Those who prosper through the misfortune of others often seek in their arrogance to disregard that suffering. Just as Japan has ignored a resolution to the military comfort women issue, so South Koreans tend to be unwilling to confront the massacres of Vietnamese civilians as a mirror of the truth and justice they demand from Japan. The only “apology” to yet come from Seoul is then-President Kim Dae-jung’s remarks in 2001 about feeling “troubled by the suffering unwittingly caused to the Vietnamese by our participation in an unfortunate war.”
The most recent edition of Hankyoreh 21 (No. 1196) includes a special feature on the 1968 massacre in Quang Nam Province. The cover image is chilling. It shows 69-year-old Le Thanh Nghi who lost his mother, younger sister, and 17 other family members to South Korean soldiers’ guns and grenades half-century ago. The Hankyoreh has worked with the Korea-Vietnam Peace Foundation plan a three-part series titled “1968: Quang Nam! Quang Nam!” The latest issue includes a map of the 1968 massacre, along with a pilgrimage course for South Koreans wishing to commemorate the victims.
The “We Apologize, Vietnam” series was originally published in 1999 by Gu Su-jeong, a current section director for the social enterprise AMAP who was then working as a Vietnam correspondent for Hankyoreh 21. According to Gu, around 80 massacres of Vietnamese civilians were carried out by South Korean troops, with over 4,000 killed in Quang Nam Province alone and 9,000 dead in five provinces overall. Hankyoreh reporter Koh Kyoung-tae wrote the book “February 12, 1968: The Phong Nhi and Phong Nhat Massacre and the World” out of what he described in the introduction as a “desire to record.”
After noting “rumors that South Korean Marines stripped young women and cut off their breasts,” Koh goes on to write:
“This was 20 years after the Jeju Uprising on April 3, 1948. It was 12 years before the Gwangju Uprising in May 1980. February 12, 1968, in Vietnam came midway between Jeju and Gwangju. At 2 o’clock that afternoon, the events in Jeju were recreated in the villages of Phong Nhi and Phong Nhat. The events of May in Gwangju unfolded. Nguyen Thi Thanh, then a 19-year-old girl, lay naked and moaning in painting on a rice paddy. Blood was streaming from her mutilated breasts. Her left arm was in the same state. The Marines who entered the villages were as brutal as the punitive forces who had gone into Jeju 20 years before and the paratroopers who would be sent to Gwangju 12 years later. The punitive forces of the past, the paratroopers of the future, and the Marines of today looked the same and spoke the same language. . . .”
South Korea sent as many as 50,000 troops to fight in Vietnam between 1964 and 1973. The number was three times as high as the total troops sent by other countries besides the US (Australia, New Zealand, Spain, Thailand, the Philippines, and Taiwan), with 320,000 soldiers setting foot in Vietnam over the course of the war.
Korea and Vietnam have a number of similarities
Korea and Vietnam share a number of similarities besides being heavily influenced by China and its language and culture. Both become colonies with the Western advancement on East Asia in the 19th century; both ended up divided with their long-awaited liberations after the Japanese Empire’s defeat – Korea at the 38th Parallel and Vietnam at the 17th. Both become pawns in the Cold War between major powers, and both experienced wars among their own people. The US was involved in both wars, but while the Korean Peninsula has remained divided after the Korean War’s end as a “battle without victors,” Vietnam was eventually reunified.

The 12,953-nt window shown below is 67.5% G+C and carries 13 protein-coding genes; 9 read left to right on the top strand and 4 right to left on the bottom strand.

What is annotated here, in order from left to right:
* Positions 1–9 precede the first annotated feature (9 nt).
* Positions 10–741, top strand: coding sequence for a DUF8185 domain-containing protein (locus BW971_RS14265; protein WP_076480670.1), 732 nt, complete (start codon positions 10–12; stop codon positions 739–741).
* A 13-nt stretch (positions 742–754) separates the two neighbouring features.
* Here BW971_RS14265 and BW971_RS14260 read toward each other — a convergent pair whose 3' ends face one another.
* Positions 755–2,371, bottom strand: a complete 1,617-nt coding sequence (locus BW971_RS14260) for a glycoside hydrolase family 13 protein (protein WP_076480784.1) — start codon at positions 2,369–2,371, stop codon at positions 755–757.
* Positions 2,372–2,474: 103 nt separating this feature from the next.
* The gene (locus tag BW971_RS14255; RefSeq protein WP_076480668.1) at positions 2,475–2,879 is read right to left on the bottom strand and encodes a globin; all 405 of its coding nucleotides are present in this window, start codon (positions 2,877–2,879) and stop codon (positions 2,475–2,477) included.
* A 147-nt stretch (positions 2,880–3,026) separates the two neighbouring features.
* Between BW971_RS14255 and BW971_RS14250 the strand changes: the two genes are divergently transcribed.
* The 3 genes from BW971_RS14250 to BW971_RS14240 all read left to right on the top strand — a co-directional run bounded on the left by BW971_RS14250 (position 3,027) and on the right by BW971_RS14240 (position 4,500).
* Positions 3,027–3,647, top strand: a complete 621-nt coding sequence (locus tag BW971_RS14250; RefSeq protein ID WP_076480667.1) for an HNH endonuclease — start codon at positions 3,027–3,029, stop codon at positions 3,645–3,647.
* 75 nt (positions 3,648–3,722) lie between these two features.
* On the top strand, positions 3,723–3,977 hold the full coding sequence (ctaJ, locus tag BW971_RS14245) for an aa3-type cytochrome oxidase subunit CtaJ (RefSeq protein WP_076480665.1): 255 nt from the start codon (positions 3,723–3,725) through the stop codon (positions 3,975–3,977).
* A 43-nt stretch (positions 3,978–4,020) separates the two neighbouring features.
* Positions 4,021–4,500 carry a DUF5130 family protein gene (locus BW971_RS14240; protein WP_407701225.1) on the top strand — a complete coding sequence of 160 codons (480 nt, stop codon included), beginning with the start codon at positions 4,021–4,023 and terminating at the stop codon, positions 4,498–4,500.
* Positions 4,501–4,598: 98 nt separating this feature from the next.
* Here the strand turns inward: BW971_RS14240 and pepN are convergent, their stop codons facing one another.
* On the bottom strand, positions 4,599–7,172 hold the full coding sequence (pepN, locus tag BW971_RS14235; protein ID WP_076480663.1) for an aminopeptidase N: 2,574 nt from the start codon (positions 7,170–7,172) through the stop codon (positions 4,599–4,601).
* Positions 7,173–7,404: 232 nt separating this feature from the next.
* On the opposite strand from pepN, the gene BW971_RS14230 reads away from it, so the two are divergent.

What does this difference stem from? Ho Chi Minh’s outstanding leadership, a spirit of rebellion running through Vietnamese history, and a sense of village consciousness mitigating ideological differences may be mentioned as factors. But for all we known, the most crucial may have been the differences in natural environment: the Korean Peninsula lacking the dense jungle of Vietnam and boasting harsh winters not found there.
Few explanations for the brutal behavior of South Korean troops
Why should South Korean troops have behaved so brutally in Vietnam, a country of fellow indigenous Asians for whom South Korea held no enmity? Today, they are all in their seventies, but a half-century ago these soldiers would have been spirited young men, perhaps trembling with loneliness and trepidation as their transport ship departed Busan Harbor and passed the darkened seascapes of the South and East China Seas. Around 5,000 of them did not return alive. Another 10,000 or so were wounded, while over 20,000 have suffered from the aftereffects of defoliant exposure. It was an ugly war.
Robert McNamara, the man then-US President John Kennedy picked as Secretary of Defense, pursued and expanded military intervention in Vietnam, doing everything he could to justify the action. In his 1995 memoir “In Retrospect: The Tragedy and Lessons of Vietnam,” he wrote, “We were wrong, terribly wrong. We owe it to future generations to explain why.” Such reflections are rarely found in South Korea, which does not even formally recognize that civilian massacres took place. The Vietnam War must remain a “battle to protect the free world.” Even today, as the power of candle-holding citizens has placed former President Park Geun-hye behind bars, the spirit of her father Park Chung-hee remains alive and kicking as far as the Vietnam War is concerned.
Park Chung-hee: The Vietnam War’s greatest beneficiary
And indeed, the greatest beneficiary of the Vietnam War was Park Chung-hee. Three weeks before Vietnam was unified on Apr. 30, 1975, eight individuals from the committee for the reestablishment of the People’s Revolutionary Party were put to death in South Korea. Park’s Yushin regime was mighty, and those who violated its emergency measures were tortured and imprisoned.